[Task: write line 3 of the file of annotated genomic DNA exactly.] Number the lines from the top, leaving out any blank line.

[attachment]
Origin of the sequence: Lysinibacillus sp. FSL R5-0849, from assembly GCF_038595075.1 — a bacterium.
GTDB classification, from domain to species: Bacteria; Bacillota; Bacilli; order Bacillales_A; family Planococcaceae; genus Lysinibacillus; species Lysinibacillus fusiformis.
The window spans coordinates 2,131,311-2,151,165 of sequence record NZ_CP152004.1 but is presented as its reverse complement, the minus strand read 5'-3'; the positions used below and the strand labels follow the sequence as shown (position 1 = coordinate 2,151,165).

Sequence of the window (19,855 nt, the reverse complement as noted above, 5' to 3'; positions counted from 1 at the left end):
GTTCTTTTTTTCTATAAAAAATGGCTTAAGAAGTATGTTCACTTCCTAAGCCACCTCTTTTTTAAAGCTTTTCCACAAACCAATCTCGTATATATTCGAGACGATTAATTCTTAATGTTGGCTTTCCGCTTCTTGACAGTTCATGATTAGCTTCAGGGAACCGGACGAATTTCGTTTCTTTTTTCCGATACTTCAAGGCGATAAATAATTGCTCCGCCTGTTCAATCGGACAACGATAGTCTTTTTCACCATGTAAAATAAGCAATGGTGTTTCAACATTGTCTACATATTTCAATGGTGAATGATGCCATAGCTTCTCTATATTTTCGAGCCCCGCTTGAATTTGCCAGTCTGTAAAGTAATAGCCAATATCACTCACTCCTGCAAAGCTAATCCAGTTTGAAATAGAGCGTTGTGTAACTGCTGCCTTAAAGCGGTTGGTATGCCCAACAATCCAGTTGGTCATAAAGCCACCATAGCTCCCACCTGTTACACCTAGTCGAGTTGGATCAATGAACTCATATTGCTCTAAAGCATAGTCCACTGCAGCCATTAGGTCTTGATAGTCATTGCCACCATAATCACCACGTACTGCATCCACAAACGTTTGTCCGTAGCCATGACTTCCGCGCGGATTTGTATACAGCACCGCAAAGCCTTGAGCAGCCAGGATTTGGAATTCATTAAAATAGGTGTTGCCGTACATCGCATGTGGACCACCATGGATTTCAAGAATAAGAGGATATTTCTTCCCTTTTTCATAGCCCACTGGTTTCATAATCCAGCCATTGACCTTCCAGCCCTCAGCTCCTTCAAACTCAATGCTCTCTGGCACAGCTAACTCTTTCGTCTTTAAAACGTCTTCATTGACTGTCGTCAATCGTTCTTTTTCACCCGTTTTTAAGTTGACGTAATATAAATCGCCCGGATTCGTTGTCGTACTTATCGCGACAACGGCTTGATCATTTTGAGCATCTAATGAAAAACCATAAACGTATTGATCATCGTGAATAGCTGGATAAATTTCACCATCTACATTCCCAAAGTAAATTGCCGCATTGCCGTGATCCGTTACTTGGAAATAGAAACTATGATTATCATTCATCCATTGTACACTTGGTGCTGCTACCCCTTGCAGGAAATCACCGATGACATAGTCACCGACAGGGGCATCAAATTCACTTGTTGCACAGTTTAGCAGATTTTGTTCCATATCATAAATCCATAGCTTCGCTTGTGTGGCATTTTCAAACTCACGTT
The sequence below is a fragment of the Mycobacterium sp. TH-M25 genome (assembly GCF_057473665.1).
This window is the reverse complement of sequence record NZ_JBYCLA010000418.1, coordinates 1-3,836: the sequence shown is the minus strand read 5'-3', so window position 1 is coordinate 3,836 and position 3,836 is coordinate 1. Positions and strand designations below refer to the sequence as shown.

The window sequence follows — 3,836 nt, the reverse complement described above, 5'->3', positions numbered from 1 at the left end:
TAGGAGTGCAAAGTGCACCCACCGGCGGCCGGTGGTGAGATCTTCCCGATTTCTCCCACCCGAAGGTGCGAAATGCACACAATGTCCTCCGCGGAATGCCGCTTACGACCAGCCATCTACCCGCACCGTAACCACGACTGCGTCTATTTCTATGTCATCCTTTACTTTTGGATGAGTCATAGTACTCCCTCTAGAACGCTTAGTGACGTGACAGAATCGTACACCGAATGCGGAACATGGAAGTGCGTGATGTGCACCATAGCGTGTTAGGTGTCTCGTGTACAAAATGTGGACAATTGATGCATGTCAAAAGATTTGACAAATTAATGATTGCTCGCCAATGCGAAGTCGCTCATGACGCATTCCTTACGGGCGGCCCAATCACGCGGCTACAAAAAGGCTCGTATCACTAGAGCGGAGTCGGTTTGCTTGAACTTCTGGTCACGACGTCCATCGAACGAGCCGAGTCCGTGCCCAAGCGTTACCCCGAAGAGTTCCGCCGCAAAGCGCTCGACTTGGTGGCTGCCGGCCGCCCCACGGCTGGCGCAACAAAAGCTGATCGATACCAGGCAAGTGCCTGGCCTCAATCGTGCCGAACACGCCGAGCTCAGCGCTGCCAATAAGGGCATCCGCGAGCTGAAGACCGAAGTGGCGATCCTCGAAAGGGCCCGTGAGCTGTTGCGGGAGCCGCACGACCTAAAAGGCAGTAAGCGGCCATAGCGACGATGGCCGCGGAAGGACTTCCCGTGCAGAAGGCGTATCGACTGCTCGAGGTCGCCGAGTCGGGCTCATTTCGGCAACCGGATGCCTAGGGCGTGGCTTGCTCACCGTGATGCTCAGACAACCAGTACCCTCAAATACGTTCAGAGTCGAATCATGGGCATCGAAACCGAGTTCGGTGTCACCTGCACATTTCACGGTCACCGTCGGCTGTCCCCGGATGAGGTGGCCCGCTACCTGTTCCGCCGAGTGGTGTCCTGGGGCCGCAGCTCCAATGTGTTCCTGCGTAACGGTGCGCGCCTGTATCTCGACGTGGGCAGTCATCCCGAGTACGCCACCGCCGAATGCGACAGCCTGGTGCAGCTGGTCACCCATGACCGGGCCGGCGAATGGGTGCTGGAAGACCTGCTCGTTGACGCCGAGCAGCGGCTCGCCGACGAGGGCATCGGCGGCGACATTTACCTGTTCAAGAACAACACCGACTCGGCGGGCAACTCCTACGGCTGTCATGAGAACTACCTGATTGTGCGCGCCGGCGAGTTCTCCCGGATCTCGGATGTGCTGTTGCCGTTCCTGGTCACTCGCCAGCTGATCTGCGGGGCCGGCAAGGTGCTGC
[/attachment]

The window spans coordinates 2,131,311-2,151,165 of sequence record NZ_CP152004.1 but is presented as its reverse complement, the minus strand read 5'-3'; the positions used below and the strand labels follow the sequence as shown (position 1 = coordinate 2,151,165).